Economic Slate for Week of February 4

Andrew Klips  |

Now that the Dow Jones Industrial Average has cracked 14,000 and the S&P 500 held over 1,500 to end this past week, investors will be hawking the catalyst to push the benchmark indices to all-time highs.  It is notable that there is a sense of disconnect that our country (and the rest of the world for that matter) is “still recovering from the recession” to the point that the Federal Reserve needs to maintain its ongoing $85-billion per month stimulus measures as Washington wrangles over the budget, but the blue chip indices are testing record levels.  But…the bulls are in control, plain and simple.  Even an increasing unemployment rate in January was cast aside on Friday in favor of revised figures from November and December.

All that aside, the economic data platter this coming week will again be in focus in combination with a full side plate of earnings reports.  Whereas the recent week was chock full of data each day, this coming week’s data will be more slight, although some key barometers of the health of the U.S. are on tap.  Those include:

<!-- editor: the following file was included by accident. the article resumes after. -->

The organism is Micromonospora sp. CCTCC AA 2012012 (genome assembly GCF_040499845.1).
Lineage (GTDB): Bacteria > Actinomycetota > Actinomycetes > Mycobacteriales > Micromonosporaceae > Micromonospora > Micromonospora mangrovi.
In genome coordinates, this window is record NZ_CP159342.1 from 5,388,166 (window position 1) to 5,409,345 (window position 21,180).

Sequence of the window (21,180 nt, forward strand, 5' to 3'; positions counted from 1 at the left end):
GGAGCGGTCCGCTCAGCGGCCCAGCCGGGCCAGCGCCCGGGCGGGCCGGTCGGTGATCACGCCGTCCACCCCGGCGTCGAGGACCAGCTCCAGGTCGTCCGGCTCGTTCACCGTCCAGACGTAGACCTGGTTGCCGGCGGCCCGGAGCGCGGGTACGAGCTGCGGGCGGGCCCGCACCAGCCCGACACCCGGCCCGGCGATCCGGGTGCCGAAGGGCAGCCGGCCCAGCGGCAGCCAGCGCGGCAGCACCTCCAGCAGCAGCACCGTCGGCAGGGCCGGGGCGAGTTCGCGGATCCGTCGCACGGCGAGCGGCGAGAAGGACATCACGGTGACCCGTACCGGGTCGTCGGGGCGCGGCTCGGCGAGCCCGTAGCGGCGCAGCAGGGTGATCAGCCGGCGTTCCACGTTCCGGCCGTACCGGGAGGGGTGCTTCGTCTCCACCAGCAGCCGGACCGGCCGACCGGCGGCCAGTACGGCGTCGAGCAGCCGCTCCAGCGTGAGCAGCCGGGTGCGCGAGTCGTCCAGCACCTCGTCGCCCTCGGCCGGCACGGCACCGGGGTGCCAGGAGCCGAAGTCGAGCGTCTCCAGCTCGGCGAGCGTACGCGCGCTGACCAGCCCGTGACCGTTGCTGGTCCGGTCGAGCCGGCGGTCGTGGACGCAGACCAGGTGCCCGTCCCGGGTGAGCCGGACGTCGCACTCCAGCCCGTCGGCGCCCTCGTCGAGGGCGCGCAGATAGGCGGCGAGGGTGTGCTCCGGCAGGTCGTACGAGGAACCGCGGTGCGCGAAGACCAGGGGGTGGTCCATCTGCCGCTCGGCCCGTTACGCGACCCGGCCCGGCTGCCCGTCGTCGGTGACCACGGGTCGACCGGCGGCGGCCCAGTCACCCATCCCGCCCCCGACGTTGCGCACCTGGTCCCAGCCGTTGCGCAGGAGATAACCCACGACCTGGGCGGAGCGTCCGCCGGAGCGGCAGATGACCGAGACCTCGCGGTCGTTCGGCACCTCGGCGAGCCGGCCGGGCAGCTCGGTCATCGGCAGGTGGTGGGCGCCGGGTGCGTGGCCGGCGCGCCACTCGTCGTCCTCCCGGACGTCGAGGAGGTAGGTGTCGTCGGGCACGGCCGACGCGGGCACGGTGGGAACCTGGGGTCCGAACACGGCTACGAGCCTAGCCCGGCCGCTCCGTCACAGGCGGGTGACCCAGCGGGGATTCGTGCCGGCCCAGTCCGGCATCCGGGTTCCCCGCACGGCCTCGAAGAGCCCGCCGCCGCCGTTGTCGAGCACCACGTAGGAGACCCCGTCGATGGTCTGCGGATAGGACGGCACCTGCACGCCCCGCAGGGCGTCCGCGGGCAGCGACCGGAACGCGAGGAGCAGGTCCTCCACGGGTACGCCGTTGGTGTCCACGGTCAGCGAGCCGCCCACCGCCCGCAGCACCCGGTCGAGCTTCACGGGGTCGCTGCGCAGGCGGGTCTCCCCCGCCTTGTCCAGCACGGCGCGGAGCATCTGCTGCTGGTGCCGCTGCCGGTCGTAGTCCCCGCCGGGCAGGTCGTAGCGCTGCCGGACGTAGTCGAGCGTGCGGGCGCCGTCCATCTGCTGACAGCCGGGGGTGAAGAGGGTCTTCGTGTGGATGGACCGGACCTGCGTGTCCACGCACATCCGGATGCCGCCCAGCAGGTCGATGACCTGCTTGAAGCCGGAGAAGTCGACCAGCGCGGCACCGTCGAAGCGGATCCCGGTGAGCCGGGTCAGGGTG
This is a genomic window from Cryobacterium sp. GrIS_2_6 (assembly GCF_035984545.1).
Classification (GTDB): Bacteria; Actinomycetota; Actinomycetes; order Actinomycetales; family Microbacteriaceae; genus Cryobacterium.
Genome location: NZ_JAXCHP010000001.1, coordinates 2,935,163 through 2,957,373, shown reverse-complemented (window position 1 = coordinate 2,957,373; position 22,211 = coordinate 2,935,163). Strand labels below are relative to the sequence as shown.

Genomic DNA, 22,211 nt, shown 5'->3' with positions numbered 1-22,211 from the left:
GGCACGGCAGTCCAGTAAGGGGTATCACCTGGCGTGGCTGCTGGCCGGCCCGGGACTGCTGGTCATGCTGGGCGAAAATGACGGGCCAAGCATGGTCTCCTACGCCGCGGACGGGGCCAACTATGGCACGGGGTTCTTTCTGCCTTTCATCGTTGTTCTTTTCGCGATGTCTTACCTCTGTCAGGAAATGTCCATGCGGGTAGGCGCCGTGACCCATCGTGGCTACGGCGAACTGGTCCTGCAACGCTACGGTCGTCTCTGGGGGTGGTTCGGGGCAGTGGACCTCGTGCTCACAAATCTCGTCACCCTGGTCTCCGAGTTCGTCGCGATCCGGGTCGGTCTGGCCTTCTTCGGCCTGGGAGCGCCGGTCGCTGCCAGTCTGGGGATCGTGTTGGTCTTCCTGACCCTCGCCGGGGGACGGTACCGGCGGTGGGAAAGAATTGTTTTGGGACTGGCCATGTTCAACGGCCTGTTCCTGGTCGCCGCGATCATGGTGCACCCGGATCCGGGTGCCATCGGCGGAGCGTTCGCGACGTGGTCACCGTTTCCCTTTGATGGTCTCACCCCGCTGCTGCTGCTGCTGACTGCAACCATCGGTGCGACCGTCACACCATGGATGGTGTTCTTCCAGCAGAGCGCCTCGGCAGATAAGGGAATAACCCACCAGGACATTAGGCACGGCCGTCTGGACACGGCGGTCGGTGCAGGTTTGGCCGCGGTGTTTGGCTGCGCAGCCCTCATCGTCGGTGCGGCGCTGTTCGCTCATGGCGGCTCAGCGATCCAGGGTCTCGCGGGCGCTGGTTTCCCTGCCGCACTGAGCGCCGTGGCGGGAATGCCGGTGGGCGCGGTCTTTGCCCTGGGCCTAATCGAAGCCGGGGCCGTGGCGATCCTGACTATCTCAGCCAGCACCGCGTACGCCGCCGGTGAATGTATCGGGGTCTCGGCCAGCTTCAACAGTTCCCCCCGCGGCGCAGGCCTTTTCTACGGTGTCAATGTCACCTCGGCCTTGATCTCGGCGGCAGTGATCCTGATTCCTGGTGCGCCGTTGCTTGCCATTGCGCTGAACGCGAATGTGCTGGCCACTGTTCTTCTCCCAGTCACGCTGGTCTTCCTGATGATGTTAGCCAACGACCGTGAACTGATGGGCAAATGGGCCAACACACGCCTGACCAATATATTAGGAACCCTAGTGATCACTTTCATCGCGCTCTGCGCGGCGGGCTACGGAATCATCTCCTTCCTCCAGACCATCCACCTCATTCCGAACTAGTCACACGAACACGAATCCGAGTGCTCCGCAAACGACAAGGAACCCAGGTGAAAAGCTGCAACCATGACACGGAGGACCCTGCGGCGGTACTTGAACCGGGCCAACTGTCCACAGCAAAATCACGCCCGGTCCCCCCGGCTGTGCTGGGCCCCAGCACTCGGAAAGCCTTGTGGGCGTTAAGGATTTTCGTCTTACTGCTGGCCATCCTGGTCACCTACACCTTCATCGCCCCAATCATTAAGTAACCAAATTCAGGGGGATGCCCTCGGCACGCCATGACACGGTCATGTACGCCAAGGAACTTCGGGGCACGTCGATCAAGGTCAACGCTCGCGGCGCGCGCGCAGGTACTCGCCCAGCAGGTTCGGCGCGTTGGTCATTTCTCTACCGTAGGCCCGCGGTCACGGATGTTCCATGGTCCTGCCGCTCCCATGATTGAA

Factory Orders for December from the Commerce Department.  The dollar amount of new orders for both durable and non-durable goods rose by 1.8 percent in November, following very slight declines in September and October.  Economists are anticipating a 2.8 percent increase in Monday’s report.


The Institute for Supply Management’s Non-Manufacturing Index for January.  The index helps investors put their finger on the pulse of a variety of industries outside of manufacturing, such as mining, construction, retail trade and agriculture.  The index unexpected rose to 56.1 in December and economists are expecting a 55.0 reading for January.  Readings above 50 signal expansion in the cumulative industries.


The Labor Department will deliver its weekly report on first-time claims for jobless benefits.  After falling to a five-year low in the week prior, initial jobless claims jumped by 38,000 to 368,000 in the week ended January 26.  As of the time of this writing, no consensus estimates have been released.


The latest information on the trade deficit during December by the Commerce Department.  A surge in imports in November led to a widening of the trade deficit compared to October.  The gap widened to a seven-month high of $48.7 billion during the month.  Economists are expecting the trade deficit to shrink in December to $45.6 billion.

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